Is there a God?
After five months, let’s face it: religious epistemology is the ground under our teepees here. And in the spirit of trying to make ourselves make sense, at least to ourselves, let’s say what it is and is not and why to care. Fear not, friends!
Epistemology is the study of how we know anything. Religious epistemology is how we know God. Specifically, two questions: Is belief in God rational? If not, is it at least reasonable? Rational means compatible with rules of logic and coherence. Reasonable means acceptable by some sane criteria, which may or may not be rational.
So knock-knock: God? Common argument: Belief in God is not rational because (1) there is no evidence to support it, and/or (2) there is evidence to the contrary. The “Problem of Evil” (Why do assholes get rich and nice guys get lupus, “God”?) is the most common chorus for (2). We can’t solve that one here. Argument (1) is probably the single most common justification for atheism since David Hume. It’s what Bertrand Russell supposedly said on his death bed: “Not enough evidence, God.”
Note that (1) does not prove there is no God, the same way debunking every UFO sighting does not prove there are no ETs. It just says: Belief is not rational right now.
Okay, so what kinds of “evidence” are acceptable for believing in God? To strict rationalists, only two: Self-evident, meaning obvious once understood. (Anselm’s ontological proof goes here.) Or Clearly evident to the senses, which needs no expl.
Even believers might agree God is neither self-evident nor evident to the senses. So belief is irrational – right?
Hold button. Breathe. Press play. Believers respond in two ways. First, they can claim there is evidence for God. Intelligent Design types are here, who say the universe is too finely-tuned or life way too complex to deny God. Problem is, the march of time seems to fill in a lot of “gaps” where God used to be.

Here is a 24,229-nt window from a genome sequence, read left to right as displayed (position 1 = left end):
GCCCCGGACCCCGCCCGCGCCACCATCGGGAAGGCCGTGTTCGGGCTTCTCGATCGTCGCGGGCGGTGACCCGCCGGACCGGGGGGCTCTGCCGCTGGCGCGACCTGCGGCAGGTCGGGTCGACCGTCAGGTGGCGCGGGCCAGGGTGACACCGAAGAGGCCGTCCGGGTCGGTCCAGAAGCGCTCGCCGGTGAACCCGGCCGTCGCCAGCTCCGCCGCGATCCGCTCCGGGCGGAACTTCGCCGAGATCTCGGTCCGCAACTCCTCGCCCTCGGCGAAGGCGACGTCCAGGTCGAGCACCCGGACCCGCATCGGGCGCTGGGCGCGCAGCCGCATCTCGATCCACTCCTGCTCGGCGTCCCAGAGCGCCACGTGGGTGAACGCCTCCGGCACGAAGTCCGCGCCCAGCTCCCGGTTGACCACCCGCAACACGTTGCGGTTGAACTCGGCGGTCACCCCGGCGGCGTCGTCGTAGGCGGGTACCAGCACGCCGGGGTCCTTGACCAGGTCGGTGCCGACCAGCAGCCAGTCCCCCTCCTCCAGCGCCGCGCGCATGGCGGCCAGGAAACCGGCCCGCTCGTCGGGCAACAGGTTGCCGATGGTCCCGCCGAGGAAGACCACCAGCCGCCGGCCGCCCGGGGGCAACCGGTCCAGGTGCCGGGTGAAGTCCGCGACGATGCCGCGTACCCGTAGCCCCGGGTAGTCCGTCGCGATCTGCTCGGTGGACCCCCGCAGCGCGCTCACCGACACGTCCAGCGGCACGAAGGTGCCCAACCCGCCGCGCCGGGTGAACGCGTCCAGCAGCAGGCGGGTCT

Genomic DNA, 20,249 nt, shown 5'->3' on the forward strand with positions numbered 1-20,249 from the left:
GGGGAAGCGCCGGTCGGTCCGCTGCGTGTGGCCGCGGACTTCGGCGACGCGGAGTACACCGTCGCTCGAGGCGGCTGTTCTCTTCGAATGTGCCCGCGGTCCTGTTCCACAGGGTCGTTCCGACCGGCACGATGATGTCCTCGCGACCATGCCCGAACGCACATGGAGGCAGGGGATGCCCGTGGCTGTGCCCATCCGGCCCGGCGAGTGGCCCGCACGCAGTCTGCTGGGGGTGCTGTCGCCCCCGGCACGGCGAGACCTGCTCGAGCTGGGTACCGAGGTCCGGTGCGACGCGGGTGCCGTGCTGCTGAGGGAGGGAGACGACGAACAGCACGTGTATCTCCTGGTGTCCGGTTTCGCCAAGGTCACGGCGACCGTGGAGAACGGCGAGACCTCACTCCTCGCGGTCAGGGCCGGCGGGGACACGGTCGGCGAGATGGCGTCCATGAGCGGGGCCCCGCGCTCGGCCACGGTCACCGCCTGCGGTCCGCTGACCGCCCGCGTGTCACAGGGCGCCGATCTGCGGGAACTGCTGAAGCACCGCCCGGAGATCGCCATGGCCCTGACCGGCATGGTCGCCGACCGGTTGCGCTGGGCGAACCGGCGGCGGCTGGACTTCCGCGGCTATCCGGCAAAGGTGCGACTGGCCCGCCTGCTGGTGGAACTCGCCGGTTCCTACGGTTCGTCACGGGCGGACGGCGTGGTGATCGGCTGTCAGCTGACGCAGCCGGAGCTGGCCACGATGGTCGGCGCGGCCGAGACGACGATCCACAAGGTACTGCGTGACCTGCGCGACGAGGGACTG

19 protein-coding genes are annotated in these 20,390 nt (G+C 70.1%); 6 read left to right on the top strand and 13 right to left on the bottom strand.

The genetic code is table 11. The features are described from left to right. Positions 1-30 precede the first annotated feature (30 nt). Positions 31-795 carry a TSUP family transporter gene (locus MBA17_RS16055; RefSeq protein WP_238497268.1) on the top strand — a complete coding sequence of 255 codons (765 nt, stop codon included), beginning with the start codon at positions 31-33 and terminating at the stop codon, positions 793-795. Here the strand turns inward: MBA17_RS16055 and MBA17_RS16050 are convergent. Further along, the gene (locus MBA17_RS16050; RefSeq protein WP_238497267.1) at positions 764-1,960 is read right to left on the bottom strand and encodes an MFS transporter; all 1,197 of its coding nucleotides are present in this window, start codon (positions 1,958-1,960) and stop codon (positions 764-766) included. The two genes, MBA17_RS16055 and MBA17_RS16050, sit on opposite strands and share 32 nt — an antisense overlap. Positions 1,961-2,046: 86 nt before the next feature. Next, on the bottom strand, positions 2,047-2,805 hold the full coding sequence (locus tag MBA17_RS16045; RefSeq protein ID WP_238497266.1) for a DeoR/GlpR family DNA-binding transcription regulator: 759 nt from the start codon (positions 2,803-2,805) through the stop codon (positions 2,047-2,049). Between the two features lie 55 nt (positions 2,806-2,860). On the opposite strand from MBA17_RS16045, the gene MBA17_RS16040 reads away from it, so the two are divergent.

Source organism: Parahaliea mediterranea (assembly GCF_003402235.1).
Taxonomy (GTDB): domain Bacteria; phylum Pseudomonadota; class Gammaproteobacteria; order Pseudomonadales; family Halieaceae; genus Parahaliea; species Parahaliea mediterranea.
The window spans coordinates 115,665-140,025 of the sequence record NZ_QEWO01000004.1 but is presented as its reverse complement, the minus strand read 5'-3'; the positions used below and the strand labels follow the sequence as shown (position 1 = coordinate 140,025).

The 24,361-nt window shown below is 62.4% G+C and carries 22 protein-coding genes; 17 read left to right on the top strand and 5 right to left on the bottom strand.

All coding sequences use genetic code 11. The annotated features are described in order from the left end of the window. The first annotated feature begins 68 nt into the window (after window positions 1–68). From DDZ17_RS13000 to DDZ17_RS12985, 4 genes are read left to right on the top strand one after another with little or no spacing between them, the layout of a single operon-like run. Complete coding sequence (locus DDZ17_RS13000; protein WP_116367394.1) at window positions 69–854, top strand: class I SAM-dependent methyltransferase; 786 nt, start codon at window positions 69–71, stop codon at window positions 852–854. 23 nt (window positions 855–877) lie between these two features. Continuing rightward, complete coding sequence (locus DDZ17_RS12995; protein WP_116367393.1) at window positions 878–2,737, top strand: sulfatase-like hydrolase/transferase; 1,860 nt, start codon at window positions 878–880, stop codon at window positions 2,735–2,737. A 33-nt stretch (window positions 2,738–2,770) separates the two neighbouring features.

Second, they can say the test itself is flawed. In fact, before Hume and Kant, for long millenia, nobody’s faith hinged on any evidential test. Anselm would hardly have hung up his cassock if shown his “proof” was all wet. Even now, there can’t be a McDonald’s booth-full of believers who got faith from scientific evidence. Feels like the rules of boxing imposed on mixed martial arts, huh? Something’s off.
Force a modern gal, she’ll tell you her beliefs are based on premises derived from evidence. Push her, she’ll admit some of this evidence doesn’t come from her senses but from other people she’s got no reason to doubt, like actors, I mean, doctors. (This used to be called deferring to authority, but we don’t do that.)
We think our beliefs come from evidence that, if clearly seen by any sane person, would be shared. Right? But if post-modernists and magicians taught us anything, it’s that our minds are absurdly subjective and our senses second-rate. Example: Psychologists have shown that people routinely overestimate how important they are to the world to a laughable degree, yet in the immortal words of Journey, we don’t stop believing.
This story continues. The teepee stands another night. Whew.